Proteomics
 It is the study of proteomes – the location, interactions, structure, and function of proteins. Advances in proteomics have included the discovery of a new cellular process that explains how infections occur and new treatments for infectious diseases. Method to detect protein patterns in the blood for early diagnosis of ovarian cancer. development of hardware devices that provide accurate and rapid measurements of protein levels.

Rehabilitation Engineering
It is the application of science and technology to improve the quality of life for people with disabilities. This can include designing augmentative and alternative communication systems for people who cannot communicate in traditional ways, making computers more accessible for people with disabilities, developing new materials and designs for wheelchairs, and making prosthetic legs for runners in the Paralympics.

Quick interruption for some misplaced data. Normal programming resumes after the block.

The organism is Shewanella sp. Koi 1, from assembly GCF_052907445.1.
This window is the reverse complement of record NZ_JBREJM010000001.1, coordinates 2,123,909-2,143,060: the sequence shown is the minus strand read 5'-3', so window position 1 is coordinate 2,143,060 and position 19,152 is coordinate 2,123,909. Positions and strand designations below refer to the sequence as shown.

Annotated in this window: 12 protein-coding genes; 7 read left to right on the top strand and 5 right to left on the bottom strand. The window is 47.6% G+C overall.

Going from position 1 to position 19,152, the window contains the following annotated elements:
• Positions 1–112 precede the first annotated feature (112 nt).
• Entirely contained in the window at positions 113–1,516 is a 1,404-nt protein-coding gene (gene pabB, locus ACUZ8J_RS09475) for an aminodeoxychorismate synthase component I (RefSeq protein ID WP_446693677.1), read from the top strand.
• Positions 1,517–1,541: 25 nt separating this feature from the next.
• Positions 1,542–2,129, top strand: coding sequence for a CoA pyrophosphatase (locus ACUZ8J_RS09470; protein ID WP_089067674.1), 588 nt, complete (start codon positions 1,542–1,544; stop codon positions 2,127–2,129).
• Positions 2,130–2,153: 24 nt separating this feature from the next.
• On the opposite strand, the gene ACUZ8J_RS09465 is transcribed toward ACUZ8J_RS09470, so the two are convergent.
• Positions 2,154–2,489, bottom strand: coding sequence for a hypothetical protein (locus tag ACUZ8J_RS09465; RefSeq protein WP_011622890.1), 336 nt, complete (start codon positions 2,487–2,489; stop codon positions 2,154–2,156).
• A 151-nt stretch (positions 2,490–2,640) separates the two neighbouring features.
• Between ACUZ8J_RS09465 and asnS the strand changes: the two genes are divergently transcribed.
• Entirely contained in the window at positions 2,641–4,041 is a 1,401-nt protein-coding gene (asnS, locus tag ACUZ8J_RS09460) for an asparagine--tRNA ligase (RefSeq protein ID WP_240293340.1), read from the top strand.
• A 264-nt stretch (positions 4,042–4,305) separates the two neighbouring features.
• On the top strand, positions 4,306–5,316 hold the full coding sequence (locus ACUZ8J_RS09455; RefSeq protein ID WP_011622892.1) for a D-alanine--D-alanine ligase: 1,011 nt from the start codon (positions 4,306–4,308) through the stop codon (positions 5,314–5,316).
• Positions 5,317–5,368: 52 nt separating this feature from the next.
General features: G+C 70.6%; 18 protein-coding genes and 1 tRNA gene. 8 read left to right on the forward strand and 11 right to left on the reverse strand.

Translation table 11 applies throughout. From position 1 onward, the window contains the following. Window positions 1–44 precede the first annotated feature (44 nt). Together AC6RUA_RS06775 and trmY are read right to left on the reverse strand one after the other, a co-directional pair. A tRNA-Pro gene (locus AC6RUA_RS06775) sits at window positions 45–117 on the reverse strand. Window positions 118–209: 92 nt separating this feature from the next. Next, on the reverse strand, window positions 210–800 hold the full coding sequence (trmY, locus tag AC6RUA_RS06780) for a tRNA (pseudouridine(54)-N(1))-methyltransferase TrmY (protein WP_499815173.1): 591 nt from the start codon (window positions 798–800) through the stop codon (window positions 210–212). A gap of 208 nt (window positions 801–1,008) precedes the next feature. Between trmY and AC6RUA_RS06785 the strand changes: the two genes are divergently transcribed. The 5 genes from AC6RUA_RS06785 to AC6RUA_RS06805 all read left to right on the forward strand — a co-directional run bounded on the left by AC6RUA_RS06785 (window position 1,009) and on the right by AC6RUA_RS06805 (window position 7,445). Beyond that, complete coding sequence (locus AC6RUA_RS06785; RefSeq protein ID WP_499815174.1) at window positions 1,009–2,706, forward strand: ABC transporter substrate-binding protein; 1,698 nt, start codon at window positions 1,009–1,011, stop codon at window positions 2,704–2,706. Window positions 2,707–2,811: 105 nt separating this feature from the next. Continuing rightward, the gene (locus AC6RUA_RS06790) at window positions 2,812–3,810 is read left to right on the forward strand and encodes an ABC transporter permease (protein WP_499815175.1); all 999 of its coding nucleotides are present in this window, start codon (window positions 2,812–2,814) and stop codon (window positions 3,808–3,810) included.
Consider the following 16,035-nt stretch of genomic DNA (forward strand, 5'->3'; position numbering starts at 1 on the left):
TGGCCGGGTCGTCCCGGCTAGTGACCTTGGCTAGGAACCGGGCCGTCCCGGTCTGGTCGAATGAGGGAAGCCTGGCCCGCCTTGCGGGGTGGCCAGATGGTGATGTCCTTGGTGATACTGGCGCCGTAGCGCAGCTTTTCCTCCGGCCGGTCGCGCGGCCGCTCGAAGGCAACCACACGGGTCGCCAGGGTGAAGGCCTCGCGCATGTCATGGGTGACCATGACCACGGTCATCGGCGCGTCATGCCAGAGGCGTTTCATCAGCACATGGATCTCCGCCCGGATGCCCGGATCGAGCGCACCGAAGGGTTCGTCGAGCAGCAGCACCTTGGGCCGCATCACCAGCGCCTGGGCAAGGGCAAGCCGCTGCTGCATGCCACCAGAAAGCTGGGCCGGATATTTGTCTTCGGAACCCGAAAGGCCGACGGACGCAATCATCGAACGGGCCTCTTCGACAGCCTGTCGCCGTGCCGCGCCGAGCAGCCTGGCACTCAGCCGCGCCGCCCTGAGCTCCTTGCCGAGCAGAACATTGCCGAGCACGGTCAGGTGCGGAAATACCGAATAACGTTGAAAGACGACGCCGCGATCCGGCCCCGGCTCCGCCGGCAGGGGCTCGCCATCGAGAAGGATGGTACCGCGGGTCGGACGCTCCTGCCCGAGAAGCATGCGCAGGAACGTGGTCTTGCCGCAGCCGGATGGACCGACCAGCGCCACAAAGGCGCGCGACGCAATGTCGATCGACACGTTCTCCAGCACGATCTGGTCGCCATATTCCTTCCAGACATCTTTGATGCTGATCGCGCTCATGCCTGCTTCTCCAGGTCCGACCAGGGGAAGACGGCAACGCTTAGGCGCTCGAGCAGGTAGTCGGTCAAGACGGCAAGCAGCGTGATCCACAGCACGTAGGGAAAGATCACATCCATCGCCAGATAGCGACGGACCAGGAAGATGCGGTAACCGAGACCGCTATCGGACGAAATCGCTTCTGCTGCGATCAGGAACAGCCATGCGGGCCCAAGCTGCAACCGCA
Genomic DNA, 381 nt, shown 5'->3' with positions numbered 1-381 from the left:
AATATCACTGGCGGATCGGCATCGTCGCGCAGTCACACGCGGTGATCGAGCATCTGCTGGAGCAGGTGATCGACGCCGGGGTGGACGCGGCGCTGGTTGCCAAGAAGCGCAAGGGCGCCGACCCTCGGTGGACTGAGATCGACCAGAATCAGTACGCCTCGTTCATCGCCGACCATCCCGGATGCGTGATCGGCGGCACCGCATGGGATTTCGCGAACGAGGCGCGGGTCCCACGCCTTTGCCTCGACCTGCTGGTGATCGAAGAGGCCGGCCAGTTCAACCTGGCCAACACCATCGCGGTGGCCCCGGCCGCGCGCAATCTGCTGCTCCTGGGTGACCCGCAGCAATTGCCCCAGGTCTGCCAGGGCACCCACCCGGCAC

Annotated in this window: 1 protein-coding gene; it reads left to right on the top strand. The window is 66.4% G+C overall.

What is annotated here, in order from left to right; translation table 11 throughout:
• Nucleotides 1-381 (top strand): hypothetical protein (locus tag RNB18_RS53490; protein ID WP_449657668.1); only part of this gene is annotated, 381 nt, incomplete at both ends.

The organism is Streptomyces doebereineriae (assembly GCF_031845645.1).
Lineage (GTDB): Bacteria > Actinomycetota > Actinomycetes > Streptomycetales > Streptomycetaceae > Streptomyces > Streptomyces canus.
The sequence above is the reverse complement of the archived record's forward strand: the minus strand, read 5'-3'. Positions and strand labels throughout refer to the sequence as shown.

Job Description and Responsibilities of a Biomedical Engineer
Along with the specific activities involved within the specialization, a biomedical engineer is commonly involved with a variety of tasks and projects such as: Application of expert systems Coordinating automated patient monitoring Working with medical imaging systems Biomaterials design Learning and applying sports medicine techniques Learning the biomechanics of injury Designing optimal clinical laboratories Conducting blood chemistry sensors Career prospects in industry for Biomedical Engineers tend to be very good as the course is very relevant to today's technology orientated society and, because the course is not dependent upon any one industry, graduates are also employed in a variety of areas other than healthcare industry.

Biomedical Engineering at RIPHAH
• Biomedical Engineering is a multidisciplinary program that requires expertise from medicine, engineering, biological sciences, computing and basic sciences. Riphah International university was formed with the same vision and today it stands out as a unique learning environment that concurrently offers all these programs with the noble mission of “Inculcating Islamic Values” among students, faculty and staff. Join the Riphah family to revive the knowledge heritage of our forefather, Abu al-Qasim Khalaf bin 'Abbas el-Zahrawi Father of surgery and biomedical engineering (940-1013 C.E.)